William Hazlitt on cleverness.
adventures and misadventures
Like everything that had to do with him, the narration of his past depended on a complex alchemy of humors, climates, and correspondences, and only when it had been fully achieved would the floodgates of his memory open, launching him into long recollections that did not take into account either time or the disposition of […]
the dim view
By sacrificing thought, which in its reified form as mathematics, machinery, organization, avenges itself on a humanity forgetful of it, enlightenment forfeited its own realization. By subjecting everything particular to its discipline, it left the uncomprehended whole free to rebound as mastery over things against the life and consciousness of human beings. But a true […]
a definite achievement
Wittgenstein on organizing one’s library
Annoyed at having first to turn his pullovers the right side out every time he puts them on, he decides to turn them around as soon as he has taken them off. Surely, this is rational. But since this decision does not override the decision automatically to turn out his pullover when he puts it […]
Let all such fancies, illusive and destructive, be banished henceforward from your thoughts for ever. Resolve, and keep your resolution; choose, and pursue your choice. If you spend this day in study, you will find yourself still more able to study to-morrow; not that you are to expect that you shall at once obtain a […]
This is as far as we can get on the assumption that the scholar and the man of taste are connected by nothing more than a common interest in literature. If this assumption is true, the high percentage of sheer futility in all criticism should be honestly faced, for the percentage can only increase with […]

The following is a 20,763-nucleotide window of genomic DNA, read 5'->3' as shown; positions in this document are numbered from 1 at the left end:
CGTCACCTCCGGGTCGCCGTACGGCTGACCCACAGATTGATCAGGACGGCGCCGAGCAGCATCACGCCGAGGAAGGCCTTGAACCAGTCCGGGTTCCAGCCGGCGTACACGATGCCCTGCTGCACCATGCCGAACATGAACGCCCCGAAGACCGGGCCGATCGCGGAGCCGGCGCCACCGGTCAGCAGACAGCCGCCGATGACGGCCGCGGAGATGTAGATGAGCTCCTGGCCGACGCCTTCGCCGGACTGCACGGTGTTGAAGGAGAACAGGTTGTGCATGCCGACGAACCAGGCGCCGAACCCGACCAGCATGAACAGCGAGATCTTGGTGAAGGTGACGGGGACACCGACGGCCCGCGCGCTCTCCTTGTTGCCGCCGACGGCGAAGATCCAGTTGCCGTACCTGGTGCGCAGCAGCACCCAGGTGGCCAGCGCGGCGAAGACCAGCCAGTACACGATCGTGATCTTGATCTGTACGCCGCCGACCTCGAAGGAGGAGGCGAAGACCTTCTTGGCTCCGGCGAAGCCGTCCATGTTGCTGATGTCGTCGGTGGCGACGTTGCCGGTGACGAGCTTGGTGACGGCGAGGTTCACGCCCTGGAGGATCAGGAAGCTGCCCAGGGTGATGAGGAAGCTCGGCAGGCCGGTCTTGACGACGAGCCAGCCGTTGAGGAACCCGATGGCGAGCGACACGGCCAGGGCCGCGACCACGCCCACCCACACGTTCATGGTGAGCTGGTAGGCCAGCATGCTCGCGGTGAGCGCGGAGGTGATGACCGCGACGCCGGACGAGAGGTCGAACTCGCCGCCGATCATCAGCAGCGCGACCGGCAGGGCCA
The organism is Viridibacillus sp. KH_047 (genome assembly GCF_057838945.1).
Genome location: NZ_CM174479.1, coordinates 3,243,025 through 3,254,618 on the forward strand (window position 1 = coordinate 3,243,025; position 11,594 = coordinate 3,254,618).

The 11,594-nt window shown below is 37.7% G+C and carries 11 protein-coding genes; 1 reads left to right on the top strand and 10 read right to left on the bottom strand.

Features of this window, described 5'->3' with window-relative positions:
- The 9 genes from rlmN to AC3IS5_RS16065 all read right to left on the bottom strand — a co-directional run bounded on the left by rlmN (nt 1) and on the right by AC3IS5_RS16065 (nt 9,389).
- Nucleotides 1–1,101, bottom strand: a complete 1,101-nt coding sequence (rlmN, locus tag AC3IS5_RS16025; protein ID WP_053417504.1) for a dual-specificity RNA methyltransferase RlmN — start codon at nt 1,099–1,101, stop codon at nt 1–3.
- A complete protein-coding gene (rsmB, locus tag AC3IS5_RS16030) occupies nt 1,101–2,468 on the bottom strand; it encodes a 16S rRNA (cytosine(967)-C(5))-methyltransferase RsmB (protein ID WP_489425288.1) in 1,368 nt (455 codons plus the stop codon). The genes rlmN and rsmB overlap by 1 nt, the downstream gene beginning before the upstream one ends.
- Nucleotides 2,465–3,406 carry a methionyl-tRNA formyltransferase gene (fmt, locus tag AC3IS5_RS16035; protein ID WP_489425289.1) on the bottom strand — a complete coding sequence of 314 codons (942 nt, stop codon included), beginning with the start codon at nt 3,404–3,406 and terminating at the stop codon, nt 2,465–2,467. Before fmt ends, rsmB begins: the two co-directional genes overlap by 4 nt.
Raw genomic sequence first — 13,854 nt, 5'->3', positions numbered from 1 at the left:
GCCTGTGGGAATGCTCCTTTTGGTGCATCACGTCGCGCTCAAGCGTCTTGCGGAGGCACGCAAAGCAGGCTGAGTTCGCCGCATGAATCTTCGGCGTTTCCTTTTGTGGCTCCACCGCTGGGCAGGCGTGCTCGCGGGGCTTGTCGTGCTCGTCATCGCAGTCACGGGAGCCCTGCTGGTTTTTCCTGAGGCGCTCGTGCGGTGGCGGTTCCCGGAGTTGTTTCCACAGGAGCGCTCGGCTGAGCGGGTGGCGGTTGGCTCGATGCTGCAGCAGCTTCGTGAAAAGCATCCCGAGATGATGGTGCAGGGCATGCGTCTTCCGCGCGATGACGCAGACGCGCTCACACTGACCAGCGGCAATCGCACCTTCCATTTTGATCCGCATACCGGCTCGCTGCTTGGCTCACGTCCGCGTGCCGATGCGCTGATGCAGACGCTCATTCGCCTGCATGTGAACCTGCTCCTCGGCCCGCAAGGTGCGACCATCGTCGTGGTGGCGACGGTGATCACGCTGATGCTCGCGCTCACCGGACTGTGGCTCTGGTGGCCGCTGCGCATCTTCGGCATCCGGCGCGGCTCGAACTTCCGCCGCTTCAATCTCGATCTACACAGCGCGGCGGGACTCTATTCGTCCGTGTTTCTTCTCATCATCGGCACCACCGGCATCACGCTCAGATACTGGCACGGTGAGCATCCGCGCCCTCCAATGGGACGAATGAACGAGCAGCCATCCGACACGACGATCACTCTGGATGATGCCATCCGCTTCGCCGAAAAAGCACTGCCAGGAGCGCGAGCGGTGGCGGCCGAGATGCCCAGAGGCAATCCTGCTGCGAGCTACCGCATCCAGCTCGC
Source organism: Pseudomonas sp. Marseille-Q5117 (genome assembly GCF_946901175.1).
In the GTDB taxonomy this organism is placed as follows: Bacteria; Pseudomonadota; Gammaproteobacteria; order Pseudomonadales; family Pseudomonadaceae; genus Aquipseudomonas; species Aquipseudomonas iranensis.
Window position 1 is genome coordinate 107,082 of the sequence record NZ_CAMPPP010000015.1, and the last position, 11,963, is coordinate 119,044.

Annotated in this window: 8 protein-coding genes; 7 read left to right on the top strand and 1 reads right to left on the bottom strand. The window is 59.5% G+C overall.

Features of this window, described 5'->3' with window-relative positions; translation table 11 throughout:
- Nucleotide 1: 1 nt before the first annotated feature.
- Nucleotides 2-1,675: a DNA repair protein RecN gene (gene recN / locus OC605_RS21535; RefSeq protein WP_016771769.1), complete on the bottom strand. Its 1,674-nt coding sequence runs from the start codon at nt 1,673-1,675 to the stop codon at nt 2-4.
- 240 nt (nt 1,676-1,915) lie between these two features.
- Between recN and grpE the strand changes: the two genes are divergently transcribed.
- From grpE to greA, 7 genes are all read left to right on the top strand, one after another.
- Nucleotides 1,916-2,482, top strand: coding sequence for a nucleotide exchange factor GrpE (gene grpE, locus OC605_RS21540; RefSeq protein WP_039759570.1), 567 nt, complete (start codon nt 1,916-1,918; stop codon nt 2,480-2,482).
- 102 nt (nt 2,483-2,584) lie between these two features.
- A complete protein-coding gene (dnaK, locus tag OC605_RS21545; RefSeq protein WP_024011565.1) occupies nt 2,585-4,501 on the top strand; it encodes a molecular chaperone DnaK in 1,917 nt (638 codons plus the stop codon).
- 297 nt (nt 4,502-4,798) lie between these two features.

Adorno laments the writer’s living situation.
The opposite of showy excess was neatness. Neatness was an utterly positive quality with many nuances of meaning. Indeed, neat emerges as a Georgian keyword of unexpectedly wide social purchase, which could be applied to towns, houses, objects, personal appearance, and even events. […] Neat conveyed a simple elegance of form, finely made and proportioned, […]
In which Boswell observes some annotations.
goats and sheep
books and souls, sheep and goats.
a spring febricitation
on overstimulation and minor authors and spring-time
Sow seeds for flowers right now, I thought this spring, and sowed many more than usual
weak tea and memory
From Asterios Polyp, in a passage on memory.
fruits & spoils
The nourishing fruit of the historically understood contains time as a precious but tasteless seed.1 While content and language form a certain unity in the original, like a fruit and its skin, the language of the translation envelops its content like a royal robe with ample folds.2 —Walter Benjamin (Illuminations) ‘Theses on the Philosophy of […]
a glance from Solomon
The hoopoe. At this stage, full of fervour, leapt forward the Hoopoe […] she had on her bosom the crest symbolizing her spiritual knowledge and on her head shone the crown of faith. […] She had the gift of divining underground sources of water and had directed the genii to them by pecking the earth. […]
Water in the millrace, through a sluice of stone, plunges headlong into that black pond where, absurd and out-of-season, a single swan floats chaste as snow, taunting the clouded mind which hunger to haul the white reflection down. The austere sun descends above the fen, an orange cyclops-eye, scorning […]
From Imagined Communities: It is always a mistake to treat languages in the way that certain nationalist ideologues treat them – as emblems of nation-ness, like flags, costumes, folk-dances, and the rest. Much the most important thing about languages is their capacity for generating imagined communities, building in effect particular solidarities. (133) But also: If […]
A short story I like: They have a small bedroom. The bed is small, but they are not fat and they love each other. She sleeps with her knees neatly inside his knees and when they get up they do not get in each other’s way. She says, ‘Put on the shirt with the blue […]